Now, a bunch of folks have recommended specific activities - run! go to the gym! ride a bike! Feh. *ANYTHING* you do that keeps your body moving so your heart rate goes up and you burn more calories than at rest is a good thing. Unless you're specifically targeting a muscle group for development, you will be equally successful whether you walk, run, do calisthenics, or have a marathon session of great sex with a gymnast. Personally I avoid running; my older brother ran religiously for 30 years and now his knees and ankles are completely shot and useless. It takes longer walking 3-4 miles and hour to burn the same calories you would running, but your body will thank you in 20 years for the lower-impact activities.
On the diet side, don't feel like you are doomed to never eat a pizza again. It's all in the math. When I can't stand going another day without ice cream or pizza, I have a serving or two and damn the calories. Then I just eat much lighter (all vegetables instead of meat and starches) for a couple of days to pay back for those extra calories, and/or do another 2-mile walk (250 calories).
Did it work? See for yourself. In August 2009 I was over 260 pounds. I started walking -- just a block or two and I was winded and in pain -- and watching my calories, and by July 2010 I was down to 160. That was actually too extreme; I gained 30 of that back and I no longer look so skeletal. But I can walk 2 miles without stopping to rest, and 4 miles with resting. That may not sound like much to people who still go snowboarding and have marathon sessions of great sex with gymnasts, but for me it's literally the difference between life and death.
This is no different than joyriding the fire trucks. The system is there for emergencies, and crap like this devalues it's emergency status.
I actually agree with you, but unfortunately my inner Responsible Adult who deplores this act for exactly the reasons you cite is having a loud argument right now with my inner child who is laughing his head off. I'm still not sure who is winning.
While we were not required to do anything but announce our intention to homeschool and provide (without requiring approval) our curriculum for the year, we did give our homeschooled kids the Stanford Achievement Test each year. Not for any reporting requirements, but to see where we were failing as teachers.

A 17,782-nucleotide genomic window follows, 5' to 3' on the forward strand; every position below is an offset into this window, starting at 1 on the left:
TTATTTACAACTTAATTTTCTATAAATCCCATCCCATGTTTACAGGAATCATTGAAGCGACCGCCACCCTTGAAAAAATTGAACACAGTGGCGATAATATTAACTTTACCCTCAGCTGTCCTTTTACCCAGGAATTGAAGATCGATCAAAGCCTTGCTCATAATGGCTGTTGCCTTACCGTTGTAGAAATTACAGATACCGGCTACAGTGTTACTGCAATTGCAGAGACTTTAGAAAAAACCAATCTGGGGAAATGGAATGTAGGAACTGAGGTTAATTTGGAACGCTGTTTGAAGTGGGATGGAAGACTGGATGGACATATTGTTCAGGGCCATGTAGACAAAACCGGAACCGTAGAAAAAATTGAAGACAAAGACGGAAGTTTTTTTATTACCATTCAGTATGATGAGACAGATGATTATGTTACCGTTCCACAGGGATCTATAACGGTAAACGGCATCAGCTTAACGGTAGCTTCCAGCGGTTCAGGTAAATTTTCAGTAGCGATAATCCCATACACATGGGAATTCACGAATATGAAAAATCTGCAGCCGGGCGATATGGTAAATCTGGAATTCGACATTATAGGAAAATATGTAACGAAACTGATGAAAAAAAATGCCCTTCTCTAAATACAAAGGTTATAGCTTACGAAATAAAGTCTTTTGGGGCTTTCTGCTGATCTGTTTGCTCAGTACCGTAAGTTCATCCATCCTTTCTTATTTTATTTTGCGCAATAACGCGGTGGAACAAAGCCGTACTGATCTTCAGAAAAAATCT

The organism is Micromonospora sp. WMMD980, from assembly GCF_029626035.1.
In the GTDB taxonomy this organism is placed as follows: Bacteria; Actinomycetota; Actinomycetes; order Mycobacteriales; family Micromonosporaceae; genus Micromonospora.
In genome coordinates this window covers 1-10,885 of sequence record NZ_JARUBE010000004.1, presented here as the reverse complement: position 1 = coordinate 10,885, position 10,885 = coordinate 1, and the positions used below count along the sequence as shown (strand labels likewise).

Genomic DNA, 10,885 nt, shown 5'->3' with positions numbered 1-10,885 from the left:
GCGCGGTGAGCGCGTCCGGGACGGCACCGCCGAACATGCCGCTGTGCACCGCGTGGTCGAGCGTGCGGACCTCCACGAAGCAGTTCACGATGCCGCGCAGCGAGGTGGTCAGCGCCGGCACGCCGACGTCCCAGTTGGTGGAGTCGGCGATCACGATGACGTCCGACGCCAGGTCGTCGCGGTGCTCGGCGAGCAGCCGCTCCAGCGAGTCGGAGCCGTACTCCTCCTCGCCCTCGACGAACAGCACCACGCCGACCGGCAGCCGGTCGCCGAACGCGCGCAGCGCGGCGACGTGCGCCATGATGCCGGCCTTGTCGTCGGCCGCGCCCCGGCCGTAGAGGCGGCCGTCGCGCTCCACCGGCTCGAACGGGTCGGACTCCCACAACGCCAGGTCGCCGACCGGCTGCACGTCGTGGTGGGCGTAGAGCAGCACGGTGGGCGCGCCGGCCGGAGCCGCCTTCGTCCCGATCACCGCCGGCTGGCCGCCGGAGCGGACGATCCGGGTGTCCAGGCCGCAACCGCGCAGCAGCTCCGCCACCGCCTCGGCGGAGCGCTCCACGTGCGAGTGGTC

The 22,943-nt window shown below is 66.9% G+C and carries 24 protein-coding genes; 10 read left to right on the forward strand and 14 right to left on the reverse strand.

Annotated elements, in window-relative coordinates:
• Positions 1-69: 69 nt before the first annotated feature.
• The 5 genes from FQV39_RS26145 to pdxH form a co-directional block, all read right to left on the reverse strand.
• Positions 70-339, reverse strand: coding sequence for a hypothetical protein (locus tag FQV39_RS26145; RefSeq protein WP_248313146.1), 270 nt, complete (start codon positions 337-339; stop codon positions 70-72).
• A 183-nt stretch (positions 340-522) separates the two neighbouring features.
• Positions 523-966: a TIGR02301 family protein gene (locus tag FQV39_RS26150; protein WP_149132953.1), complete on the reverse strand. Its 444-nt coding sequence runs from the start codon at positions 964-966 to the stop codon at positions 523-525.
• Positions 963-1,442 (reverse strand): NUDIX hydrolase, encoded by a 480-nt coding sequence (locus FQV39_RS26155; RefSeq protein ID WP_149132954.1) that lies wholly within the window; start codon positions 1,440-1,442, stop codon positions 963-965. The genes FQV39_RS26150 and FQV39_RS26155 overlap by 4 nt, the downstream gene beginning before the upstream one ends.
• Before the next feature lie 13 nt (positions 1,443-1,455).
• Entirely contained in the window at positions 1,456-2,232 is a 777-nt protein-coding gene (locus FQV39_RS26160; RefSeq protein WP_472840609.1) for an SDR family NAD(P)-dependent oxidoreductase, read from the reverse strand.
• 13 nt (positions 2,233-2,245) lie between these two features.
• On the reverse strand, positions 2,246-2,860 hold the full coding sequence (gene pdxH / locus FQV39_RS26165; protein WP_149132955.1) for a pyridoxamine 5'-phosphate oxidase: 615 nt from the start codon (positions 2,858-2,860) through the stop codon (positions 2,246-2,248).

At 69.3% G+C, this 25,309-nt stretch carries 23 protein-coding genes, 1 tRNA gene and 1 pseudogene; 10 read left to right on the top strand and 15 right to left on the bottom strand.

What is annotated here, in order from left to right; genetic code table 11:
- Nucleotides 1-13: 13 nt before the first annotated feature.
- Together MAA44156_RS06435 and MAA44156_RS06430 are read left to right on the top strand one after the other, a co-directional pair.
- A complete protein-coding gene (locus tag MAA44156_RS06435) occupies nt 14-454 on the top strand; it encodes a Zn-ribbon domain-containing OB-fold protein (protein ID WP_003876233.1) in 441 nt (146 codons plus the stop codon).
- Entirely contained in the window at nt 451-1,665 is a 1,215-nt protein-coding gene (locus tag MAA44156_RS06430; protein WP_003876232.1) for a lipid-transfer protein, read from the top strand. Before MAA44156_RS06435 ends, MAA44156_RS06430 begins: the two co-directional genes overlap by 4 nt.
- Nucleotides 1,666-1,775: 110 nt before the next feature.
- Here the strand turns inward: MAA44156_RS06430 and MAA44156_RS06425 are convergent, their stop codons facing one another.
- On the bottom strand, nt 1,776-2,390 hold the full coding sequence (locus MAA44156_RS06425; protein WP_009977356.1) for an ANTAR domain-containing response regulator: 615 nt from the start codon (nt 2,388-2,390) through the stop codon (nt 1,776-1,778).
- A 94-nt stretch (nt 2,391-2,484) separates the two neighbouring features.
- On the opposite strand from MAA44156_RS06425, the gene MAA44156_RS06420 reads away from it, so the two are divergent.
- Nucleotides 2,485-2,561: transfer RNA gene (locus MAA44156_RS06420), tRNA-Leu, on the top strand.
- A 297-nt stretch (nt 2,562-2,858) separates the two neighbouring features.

The result? Daughter got a full ride scholarship, and son got about half his tuition paid by scholarship. Of course neither one of them has any friends or knows how to have a conversation or play games because it never occurred to us to socialize them under any circumstances. I kid! They've both done much better socially than I ever did, even given the handicap of inheriting my F&SF/gaming/comics/Monty Python genes.
Belial6, it's worth noting that standardized testing may not be required in YOUR state, but the laws vary wildly from state to state. Some places the rules are so strict you might as well not bother homeschooling for all the freedom you have to shape your child's academic plan; others (like Wyoming where we live) are extremely laissez-faire.
I think I'm gonna go back through the last 18 years of school projects and LEGO models, and copyright them all in my name.
Before Wordstar, there was Electric Pencil. I also compared Apple Writer II vs. Wordstar for a technical presentation in some college class in 1982; I declared at the time that Apple Writer was far and away the most advanced and user-friendly WP on the market.
I find it amusing that some 30 years later, some of the old Wordstar keyboard shortcuts are still used in some programs today -- notably alt-X, ctrl-Y, and F1 still do essentially the same things they did in Wordstar.
I think someone else mentioned Colossal Cave, and yes indeedy -- CC begat Zork which begat the rest of Infocom's amazing library, which I still play from time to time today. My 20-something daughter just the other day complained about the difficulty of getting the babel fish in your ear! Tell me, Microsoft, what games of YOURS are still being played 20 to 30 years later?>